The Tesla (NASDAQ:TSLA) story has been extremely well chronicled as the stock has exploded higher over the last 90 days. In early March, Tesla traded for close to $35 a share. As of May 29th, the stock has seen nearly a 200% gain to breach the $100 a share level. Through a bevy of quasi positive announcements, market moving tweets, analyst upgrades, and a general Elon Musk risk-on trade, the stock is on a run that is nothing short of breathtaking. This is a case where trying to provide analysis or reasoning for why the stock spiked 200% is almost fruitless. Investors need to accept that, at times, the stock market acts without regard for reason. The move higher in the shares of Tesla should probably be considered one of those times. Nothing that Tesla has done in the last 90 days justifies the market cap of the company increasing from $4B to $12B. About the only guarantee from the events of the last 30 days, is that Tesla is going to be in business for awhile after shoring up the balance sheet by tapping the capital markets with a secondary offering to the tune of $1B. Other than that, the same risks that existed 90 days ago exist today.
The same arguments about the future of Tesla, and the potential competition from Ford (NYSE:F), General Motors (NYSE:GM), and Nissan (OTCPK:NSANY) are still valid. Is there any rationale argument why Tesla has 1/5th the valuation of Ford, yet has revenue estimates for 2013 that are only 1/100th of the revenue estimate for Ford? Absolutely not, but shorting the stock has proved futile over the last 200% move higher supporting the assertion that there is nothing that says the trend should reverse now. Conversely, the valuation today is clearly at nosebleed levels with investors betting the farm on the probability of a level of success that could only materialize years in the future. Is it just this dynamic, between the bullish and bearish arguments that can allow investors to take advantage of the two extremes to generate income in the short term.
The Tesla Trade
With the underlying volatility in Tesla options exploding higher with the share price, investors have the ability to take advantage of this dynamic to generate an income stream through selling put options. Consider the current situation for Tesla. If you buy the stock outright, you're buying a stock that has run up 200% in the last 90 days, where further upside in the near term is hard to rationalize. If you are in the camp that the stock has to fall, and you want to short the stock, there is a good chance you had the same opinion when the stock moved from $35 a share to $70 a share. The point being, the risk of outright shorting this stock with unlimited potential losses does not make for a sound investment, regardless of perceived valuation at this time.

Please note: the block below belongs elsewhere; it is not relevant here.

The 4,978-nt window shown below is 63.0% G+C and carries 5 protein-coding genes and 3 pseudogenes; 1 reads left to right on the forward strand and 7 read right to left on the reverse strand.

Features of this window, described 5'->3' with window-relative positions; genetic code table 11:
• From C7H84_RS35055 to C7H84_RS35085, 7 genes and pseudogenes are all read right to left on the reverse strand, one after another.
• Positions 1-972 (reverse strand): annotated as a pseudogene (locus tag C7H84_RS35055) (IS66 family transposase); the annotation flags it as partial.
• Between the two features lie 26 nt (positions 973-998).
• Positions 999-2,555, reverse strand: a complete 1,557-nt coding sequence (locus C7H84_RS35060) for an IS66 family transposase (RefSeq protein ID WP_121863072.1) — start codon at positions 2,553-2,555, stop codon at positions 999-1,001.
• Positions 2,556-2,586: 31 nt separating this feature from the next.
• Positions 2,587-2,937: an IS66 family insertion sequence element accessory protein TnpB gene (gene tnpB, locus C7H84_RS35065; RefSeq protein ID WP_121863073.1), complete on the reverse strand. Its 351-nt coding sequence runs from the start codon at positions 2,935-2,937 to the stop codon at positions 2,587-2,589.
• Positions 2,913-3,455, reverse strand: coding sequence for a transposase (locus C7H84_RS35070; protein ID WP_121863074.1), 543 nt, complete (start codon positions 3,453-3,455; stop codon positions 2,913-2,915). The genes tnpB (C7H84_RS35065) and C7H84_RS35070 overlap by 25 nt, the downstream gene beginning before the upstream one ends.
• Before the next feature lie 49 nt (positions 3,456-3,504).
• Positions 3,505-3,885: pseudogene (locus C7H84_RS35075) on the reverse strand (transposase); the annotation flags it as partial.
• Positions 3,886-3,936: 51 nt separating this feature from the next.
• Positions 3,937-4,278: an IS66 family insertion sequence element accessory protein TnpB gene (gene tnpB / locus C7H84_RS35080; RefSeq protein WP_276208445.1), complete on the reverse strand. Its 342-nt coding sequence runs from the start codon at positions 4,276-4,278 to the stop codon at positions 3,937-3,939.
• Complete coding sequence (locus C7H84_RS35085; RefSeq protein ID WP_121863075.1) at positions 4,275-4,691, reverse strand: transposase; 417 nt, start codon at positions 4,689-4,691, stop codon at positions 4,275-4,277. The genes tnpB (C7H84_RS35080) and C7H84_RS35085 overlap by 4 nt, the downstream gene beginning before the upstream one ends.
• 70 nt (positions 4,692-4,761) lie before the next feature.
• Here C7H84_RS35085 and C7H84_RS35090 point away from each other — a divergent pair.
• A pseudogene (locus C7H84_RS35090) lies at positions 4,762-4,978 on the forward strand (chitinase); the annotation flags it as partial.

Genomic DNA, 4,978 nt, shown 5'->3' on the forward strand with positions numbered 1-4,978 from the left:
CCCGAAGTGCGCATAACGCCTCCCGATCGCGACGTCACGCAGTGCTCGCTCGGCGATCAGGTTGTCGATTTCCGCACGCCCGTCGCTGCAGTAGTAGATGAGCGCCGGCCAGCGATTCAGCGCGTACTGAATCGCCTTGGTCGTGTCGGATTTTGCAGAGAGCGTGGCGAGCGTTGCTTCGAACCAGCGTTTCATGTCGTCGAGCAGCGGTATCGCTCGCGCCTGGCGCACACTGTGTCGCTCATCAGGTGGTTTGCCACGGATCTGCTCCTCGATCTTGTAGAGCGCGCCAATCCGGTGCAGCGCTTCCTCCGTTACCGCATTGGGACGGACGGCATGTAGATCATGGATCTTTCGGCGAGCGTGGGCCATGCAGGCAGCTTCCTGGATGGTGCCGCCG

I intend to take advantage of the situation and sell out of the money put options, capturing the volatility that exists today in Tesla and attempting to profit from it. The trade I intend to enter is to sell the January 2014, $60 put options which are trading for about $4.60 as of May 29th. As an example, I can sell 1 contract, with that contract representing 100 shares of the common stock. I would receive $460 in proceeds before factoring in trading commissions (100 shares x $4.60). My effective investment would be $6,000 as I am committing to owning shares of Tesla if they happen to fall below $60 per share by January 2014. If the shares fell below $60 by the time the options expired, I would be required to buy 100 shares at $60 a share, to satisfy the put options that I sold.
I like this trade for a number of reasons. First and foremost, the risk profile of the trade is favorable in my opinion. Tesla would have to fall over 40% from its current price over the next 7.5 months before this could be a money losing trade. With the secondary offering and the cash raised by Tesla, the valuation floor for the stock is now significantly higher than it was prior to the 200% jump higher from $35 a share. The second reason I like this trade is for the yield and income stream that it would generate. Earning $460 while having $6,000 at risk, equates to a potential gain of a little over 7.5% in less than 8 months. When you annualize this gain, it equates to about an 11.5% gain before commissions and taxes. As an investor, I am very much in favor of hitting a bunch of singles then trying to hit a home-run with each investment I make. Buying Tesla, either through an outright long position or short position, is effectively trying to hit a home run. The measured approach I offered above and intend to use, allows the stock to go down 40% before my investment is potentially a money loser.
I think all small investors who desire to get in on the action in Tesla would be wise to let the big boys slug it out in search of another 40% move over the next 8 moths, in either direction. My approach will be to sit back, and be perfectly content hitting a single that yields an 11%+ annualized return while watching the fireworks knowing I have a comfortable margin of error built into my investment.
Additional disclosure: Potential long position would be through selling put options as described in the article.